On January 25, 2011, Egyptian protesters began staging largescale demonstrations throughout the country calling for Mubarak's resignation. The 'Arab Spring' sought to remove dictators across the Middle East and the demonstrators in Cairo's Tahrir Square quickly gained international attention. Though aggresive actions by the protesters were rare at the start, violence in the streets quickly escalated between Mubarak supporters and the opposition following his announcement on February 1 that though he would not resign from the presidency but also would not seek another term in the elections scheduled for September 2011.
After this announcement the protests gained more steam and on February 10 Mubarak announced he would step down and hand over powers to his vice-president, Omar Suleiman, but would remain as president. The following day, Suleiman announced Mubarak's official 'resignation' and that the military's supreme council would run the country.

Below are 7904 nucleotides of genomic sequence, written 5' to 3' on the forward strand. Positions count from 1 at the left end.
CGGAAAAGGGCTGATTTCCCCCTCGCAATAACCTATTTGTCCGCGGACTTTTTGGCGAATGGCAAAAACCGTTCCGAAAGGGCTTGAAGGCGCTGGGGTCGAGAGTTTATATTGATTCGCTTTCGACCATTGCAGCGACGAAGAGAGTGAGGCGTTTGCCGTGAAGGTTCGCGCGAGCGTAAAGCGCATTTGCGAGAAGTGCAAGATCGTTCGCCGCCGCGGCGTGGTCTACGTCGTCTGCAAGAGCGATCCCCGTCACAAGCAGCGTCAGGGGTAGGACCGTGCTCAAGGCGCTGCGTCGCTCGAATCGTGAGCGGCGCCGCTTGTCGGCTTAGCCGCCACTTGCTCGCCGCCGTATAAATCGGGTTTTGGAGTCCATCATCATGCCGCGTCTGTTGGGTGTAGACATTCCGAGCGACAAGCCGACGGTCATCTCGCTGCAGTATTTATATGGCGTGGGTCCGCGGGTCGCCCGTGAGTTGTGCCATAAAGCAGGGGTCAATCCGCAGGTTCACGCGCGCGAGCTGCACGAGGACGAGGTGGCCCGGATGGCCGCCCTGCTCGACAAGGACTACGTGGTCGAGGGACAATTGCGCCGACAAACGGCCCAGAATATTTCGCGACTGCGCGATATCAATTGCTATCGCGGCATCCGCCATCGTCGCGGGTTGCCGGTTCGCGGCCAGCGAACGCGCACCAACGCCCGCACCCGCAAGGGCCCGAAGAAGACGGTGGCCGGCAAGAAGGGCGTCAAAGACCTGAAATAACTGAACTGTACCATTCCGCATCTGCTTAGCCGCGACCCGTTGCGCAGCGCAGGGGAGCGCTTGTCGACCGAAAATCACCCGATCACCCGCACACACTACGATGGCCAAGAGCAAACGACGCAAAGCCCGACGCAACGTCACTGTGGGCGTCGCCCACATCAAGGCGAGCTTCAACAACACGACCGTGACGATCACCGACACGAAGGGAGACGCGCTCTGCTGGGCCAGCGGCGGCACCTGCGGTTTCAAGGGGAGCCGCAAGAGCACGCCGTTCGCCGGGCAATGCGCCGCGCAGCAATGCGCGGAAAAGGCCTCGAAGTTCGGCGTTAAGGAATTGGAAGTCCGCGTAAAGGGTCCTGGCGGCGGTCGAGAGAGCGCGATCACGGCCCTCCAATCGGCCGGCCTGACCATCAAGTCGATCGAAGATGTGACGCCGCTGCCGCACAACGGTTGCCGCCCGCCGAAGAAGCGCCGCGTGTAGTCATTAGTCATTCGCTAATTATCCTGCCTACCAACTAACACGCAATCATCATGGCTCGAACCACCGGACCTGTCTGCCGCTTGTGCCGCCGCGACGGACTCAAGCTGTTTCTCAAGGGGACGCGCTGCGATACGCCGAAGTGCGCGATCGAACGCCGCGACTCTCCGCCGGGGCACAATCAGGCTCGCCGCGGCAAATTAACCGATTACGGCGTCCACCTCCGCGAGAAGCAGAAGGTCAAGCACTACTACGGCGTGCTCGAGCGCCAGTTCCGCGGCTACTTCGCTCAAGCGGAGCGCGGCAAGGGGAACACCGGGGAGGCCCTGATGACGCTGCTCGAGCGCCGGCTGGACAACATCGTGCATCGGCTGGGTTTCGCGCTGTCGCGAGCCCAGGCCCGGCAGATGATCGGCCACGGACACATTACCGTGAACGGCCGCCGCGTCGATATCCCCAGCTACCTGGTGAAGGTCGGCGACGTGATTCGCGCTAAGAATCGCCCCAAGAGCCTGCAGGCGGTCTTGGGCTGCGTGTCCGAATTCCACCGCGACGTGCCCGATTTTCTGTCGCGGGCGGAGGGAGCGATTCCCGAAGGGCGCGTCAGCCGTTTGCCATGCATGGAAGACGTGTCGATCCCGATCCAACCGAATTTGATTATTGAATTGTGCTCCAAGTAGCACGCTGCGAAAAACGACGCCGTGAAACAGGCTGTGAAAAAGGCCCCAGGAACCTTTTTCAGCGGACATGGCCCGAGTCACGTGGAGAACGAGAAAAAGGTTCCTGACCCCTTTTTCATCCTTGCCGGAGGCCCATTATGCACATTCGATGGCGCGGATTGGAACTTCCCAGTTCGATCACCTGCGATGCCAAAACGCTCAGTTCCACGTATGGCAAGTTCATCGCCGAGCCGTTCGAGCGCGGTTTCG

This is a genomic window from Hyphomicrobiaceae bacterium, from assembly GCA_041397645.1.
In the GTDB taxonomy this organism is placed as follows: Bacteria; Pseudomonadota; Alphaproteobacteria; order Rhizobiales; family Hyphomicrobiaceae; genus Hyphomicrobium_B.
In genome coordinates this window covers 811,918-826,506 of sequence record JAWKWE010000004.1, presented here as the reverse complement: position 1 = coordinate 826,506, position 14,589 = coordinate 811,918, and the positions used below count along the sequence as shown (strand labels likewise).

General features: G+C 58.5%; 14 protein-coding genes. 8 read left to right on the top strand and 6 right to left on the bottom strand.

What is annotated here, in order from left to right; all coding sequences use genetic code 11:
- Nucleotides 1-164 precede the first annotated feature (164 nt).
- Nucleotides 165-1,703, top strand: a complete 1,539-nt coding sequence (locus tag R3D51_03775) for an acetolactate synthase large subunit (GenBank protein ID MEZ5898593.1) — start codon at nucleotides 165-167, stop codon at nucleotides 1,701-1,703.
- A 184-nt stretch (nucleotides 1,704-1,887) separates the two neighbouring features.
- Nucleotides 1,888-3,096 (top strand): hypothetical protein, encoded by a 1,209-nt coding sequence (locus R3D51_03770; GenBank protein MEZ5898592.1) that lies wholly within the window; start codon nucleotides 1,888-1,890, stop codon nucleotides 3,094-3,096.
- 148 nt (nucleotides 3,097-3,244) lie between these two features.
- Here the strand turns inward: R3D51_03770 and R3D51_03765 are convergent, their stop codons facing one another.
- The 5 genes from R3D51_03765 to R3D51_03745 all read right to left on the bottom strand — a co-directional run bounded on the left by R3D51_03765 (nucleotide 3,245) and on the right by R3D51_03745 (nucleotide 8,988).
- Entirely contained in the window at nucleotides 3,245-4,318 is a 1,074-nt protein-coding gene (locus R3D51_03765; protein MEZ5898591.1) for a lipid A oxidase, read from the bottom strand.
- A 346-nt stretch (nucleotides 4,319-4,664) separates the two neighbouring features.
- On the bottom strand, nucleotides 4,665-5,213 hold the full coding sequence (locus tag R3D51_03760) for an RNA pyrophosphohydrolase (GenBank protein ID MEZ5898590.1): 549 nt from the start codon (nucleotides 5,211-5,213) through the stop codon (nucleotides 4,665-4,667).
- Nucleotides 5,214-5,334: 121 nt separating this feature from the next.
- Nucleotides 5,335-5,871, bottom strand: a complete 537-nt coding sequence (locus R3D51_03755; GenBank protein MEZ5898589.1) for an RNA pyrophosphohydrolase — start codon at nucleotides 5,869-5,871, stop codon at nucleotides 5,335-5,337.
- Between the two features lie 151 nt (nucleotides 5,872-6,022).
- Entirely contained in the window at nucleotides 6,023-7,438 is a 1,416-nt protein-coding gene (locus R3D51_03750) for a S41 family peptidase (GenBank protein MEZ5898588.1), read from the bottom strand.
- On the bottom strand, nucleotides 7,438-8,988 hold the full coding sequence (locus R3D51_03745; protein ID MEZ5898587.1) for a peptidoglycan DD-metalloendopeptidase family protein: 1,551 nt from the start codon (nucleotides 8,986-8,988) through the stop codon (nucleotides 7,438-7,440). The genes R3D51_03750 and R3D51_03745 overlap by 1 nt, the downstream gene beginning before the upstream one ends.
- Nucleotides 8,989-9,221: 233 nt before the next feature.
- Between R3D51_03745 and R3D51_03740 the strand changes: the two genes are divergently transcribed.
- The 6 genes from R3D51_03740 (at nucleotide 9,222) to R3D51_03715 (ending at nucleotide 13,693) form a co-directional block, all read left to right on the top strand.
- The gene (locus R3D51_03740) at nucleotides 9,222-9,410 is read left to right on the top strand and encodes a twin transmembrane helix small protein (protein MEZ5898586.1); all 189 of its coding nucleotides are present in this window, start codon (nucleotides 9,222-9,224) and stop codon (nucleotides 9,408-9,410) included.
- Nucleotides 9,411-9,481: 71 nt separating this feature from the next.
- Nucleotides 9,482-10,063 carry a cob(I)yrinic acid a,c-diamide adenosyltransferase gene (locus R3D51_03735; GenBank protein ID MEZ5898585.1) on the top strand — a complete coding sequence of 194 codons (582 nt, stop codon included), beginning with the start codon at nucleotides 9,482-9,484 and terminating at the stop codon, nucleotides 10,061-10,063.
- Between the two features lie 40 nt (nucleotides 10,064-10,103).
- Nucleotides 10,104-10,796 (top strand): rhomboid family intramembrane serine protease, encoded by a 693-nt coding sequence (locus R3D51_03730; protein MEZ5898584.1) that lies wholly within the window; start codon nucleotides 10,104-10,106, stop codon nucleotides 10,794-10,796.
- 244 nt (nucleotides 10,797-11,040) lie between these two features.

On May 24, 2011, Mubarak was ordered to stand trial in Cairo on charges of premeditated murder of protestors during the January revolution. The proceedings against Mubarak, his sons Ala'a and Gamal, former interior minister Habib al-Adli, and six top police officials — who had directly commanded security forces during the uprising — began on August 3 with the steepest crime of premeditated murder bearing the possibility of a death sentence. The trial was broadcast through Egyptian television and Mubarak made an appearance when he was brought into the prisoners cage on a hospital bed. He pled not guilty to all the charges levied against him.